You may love him or hate him but there's no doubt that Bryson DeChambeau is changing the landscape of golf and after months of talking about whether his new size and speed would be successful, the 'Mad Scientist' has claimed his first major trophy after winning the US Open at Winged Foot.
In the video below, GolfMagic's Alex Lodge talks about the numbers and details behind DeChambeau's epic win.
Bryson DeChambeau | US Open Champion | The Numbers
Let’s throw a few facts your way about DeChambeau's win. DeChambeau was the first US Open Champion since 1937 to make an eagle in his final round – the last being Ralph Guldahl.
With DeChambeau finishing under par for the day and the tournament, he was the first to do this since 1955, with the champion there being Jack Fleck.
And finally, with the US Open, DeChambeau has now won the US Open, the US Amateur, and the NCAA Div 1 Invitational. The only other two players to do that? Jack Nicklaus and Tiger Woods.
So, what part of DeChambeau's game helped him win the US Open? One would immediately think it’s his distance, his overpowering length off the tee meaning he can dominate even the toughest of courses. Whilst this may be true, this has certainly overshadowed other facets of his game.
DeChambeau's putting was superb all week, ranking 18th in Strokes Gained Putting for the week. Around the greens as well, DeChambeau ranked 2nd , showing that he was the complete golfer for the week, with every part of his game on point.
Now for driving distance, this is where people may be a bit misunderstood. DeChambeau did not rank No.1 for driving distance for the week. In fact, he was 7th, behind players like Dustin Johnson and his final round playing partner Matthew Wolff. Sure, hitting drives 375 yards like he did on the 9th hole definitely helped in his win – but Johnson hit it 405 yards on Sunday, and he finished 11 shots off the lead.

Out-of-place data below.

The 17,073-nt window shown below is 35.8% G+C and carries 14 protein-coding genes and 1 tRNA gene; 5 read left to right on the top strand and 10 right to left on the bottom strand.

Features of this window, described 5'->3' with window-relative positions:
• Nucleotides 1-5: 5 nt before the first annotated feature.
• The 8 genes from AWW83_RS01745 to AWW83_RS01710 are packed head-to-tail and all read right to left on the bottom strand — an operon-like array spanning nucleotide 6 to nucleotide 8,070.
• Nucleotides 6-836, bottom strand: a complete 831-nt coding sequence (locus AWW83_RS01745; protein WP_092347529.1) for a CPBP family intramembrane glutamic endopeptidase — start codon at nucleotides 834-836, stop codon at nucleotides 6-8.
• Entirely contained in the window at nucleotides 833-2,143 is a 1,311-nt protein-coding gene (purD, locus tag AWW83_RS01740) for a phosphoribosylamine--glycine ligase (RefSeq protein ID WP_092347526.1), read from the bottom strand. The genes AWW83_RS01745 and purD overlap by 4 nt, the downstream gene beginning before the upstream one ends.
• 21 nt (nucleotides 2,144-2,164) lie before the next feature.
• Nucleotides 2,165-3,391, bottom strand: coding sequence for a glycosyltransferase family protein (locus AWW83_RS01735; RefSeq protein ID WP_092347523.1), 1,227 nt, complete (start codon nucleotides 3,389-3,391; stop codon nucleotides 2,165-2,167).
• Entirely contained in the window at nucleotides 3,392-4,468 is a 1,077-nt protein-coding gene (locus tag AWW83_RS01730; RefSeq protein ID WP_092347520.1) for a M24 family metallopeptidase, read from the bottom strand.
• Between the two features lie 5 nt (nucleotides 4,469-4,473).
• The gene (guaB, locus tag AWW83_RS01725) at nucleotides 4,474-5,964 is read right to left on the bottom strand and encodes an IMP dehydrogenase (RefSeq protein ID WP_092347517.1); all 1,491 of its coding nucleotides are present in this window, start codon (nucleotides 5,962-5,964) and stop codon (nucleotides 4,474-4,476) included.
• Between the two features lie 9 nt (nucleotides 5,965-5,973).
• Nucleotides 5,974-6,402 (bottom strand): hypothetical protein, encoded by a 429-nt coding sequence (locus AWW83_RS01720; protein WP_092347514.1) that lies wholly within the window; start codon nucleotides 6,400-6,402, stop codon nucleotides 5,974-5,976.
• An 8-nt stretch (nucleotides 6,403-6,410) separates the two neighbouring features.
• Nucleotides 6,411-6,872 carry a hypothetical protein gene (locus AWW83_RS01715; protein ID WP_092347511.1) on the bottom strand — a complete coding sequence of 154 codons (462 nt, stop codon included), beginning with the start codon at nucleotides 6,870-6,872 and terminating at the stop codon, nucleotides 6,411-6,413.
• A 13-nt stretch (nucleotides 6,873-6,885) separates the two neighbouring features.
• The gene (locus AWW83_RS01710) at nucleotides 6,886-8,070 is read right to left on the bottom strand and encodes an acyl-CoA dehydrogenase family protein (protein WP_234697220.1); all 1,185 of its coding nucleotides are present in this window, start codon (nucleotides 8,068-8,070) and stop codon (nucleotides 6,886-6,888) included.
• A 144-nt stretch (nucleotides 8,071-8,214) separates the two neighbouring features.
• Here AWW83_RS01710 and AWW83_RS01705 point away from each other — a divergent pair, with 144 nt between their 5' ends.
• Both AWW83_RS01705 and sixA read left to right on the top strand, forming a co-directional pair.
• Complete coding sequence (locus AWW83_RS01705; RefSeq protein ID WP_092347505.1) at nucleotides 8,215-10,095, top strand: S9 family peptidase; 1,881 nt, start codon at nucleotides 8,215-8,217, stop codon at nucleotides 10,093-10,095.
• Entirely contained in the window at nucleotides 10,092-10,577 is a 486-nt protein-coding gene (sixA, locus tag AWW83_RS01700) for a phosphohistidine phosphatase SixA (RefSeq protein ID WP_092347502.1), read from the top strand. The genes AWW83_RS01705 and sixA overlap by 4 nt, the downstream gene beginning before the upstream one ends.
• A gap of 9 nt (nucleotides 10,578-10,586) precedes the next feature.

DeChambeau only hit 23 out of 56 fairways for the week, coming in at 41% - the lowest percentile by any US Open winner, yet still ranking 26th for the week. For a US Open course that was said to have 10-inch rough that swallowed up numerous balls all week, it’s remarkable to see a player who wasn’t particularly accurate win the US Open in such dominating style.
This win has got a lot of people now debating whether distance needs to be addressed for future tournaments. In our opinion, this win doesn’t show that anything needs to be changed in the game of golf. This win shows the determination of a player, who at the start of 2020 discovered a way to improve his golf game. He stuck to it, worked relentlessly through a horrid year and it's paid off. It does however, cement the idea that the US Open is for players who hit it long and far, with accuracy no longer being regarded as an important aspect.